“The Open TV project will investigate the possibilities of web video for community-based arts by those marginalized in corporate creative industries (primarily queer, trans, and people of color). The project adapts television development processes for digital markets by releasing stories in different lengths and times and syndicating existing productions. The goal is to empower artists with control and ownership of their work and to promote conversation about art and identity online.”

 Steven Epstein, professor of sociology, Weinberg College of Arts and Sciences

“Sexual Health as Buzzword: Histories of Emergence and Politics of Proliferation”

 “In recent decades, the idea of “sexual health” has gone from obscurity to ubiquity. My research examines the emergence of the concept in its modern form, its extensive proliferation, and its partial and differentiated standardization, with an eye to the contexts in which sexual health is professed as well as the consequences of attempts to lay claim to it.”

 Elizabeth Hurd, associate professor of political science, Weinberg College of Arts and Sciences

“Religion and Global Politics Beyond Freedom and Violence”

“Rejecting both the certainties of the secularization narrative and naïve attempts to ‘re-accommodate’ religion in the public sphere, this project seeks new ways of thinking about religion and modernity. Drawing on a multidisciplinary archive, it will explore the sites where religion, governance, and law intermingle at a time when constructs such as secularism and religious freedom appear to be exhausted and unproductive.”

Christina Kiaer, associate professor of art and chair, Weinberg College of Arts and Sciences

“An Aesthetics of Anti-racism: African-Americans in Soviet Visual Culture”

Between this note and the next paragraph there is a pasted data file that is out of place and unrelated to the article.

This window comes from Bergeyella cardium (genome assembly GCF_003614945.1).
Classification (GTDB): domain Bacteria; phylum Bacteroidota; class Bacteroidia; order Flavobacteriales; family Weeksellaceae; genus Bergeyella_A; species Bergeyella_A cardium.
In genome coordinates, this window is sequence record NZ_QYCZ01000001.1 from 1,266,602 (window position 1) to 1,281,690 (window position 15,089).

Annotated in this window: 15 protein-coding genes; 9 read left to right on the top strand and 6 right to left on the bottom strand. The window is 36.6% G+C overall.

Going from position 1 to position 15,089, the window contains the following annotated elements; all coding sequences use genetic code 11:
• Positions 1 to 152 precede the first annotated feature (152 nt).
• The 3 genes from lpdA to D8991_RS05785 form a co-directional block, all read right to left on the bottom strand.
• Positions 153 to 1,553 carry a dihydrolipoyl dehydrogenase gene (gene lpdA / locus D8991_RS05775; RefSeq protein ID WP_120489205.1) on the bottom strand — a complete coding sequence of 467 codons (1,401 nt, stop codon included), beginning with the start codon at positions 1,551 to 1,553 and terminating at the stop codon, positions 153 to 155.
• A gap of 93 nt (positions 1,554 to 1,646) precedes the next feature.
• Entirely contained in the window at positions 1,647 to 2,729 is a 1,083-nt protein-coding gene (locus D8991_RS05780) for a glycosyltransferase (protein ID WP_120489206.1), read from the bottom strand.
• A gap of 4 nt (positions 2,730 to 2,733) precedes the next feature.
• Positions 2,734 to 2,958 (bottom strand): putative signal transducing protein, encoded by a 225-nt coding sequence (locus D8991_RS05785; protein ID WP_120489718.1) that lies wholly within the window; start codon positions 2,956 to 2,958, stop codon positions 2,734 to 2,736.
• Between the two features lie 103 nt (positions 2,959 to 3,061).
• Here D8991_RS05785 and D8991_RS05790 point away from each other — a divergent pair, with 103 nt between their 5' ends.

“This project investigates how images of African-Americans, in paintings, photographs, films, posters, advertisements and illustrations, from the moment of the Revolution through the 1960s, produced a visual environment of anti-racism in Soviet Russia. Anti-racism as an official policy emerged there at least forty years before such policies became standard in other countries.” 

Taco Terpstra, assistant professor of classics, Weinberg College of Arts and Sciences

“The Development of Roman Intercommunity Trade: Institutional Continuity and Change”

“This research project focuses on how the institutional structure of Roman long-distance trade developed to meet the preindustrial problems of information scarcity and lack of government enforcement of contracts. The leading question informing this research is: what did the mercantile organization of the Roman Empire inherit from earlier times and what did it pass on to the period that followed?”

Marcia Tiede, Library Fellow, University Library

“Modibo Keita’s “L’Enfant Sarakolle” (1936): autoethnography in French colonial West Africa”

“This manuscript by the future president of Mali, written while in teacher school at the Ecole William Ponty near Dakar, is an example of the hundreds of student papers created between 1934 and 1946.  I will transcribe and translate it (along with a comparable text by his classmate Kefing Keita), and write an introductory chapter that explores the concept of autoethnography (in the sense of ‘insider ethnography’) as it was promoted through the French colonial education system."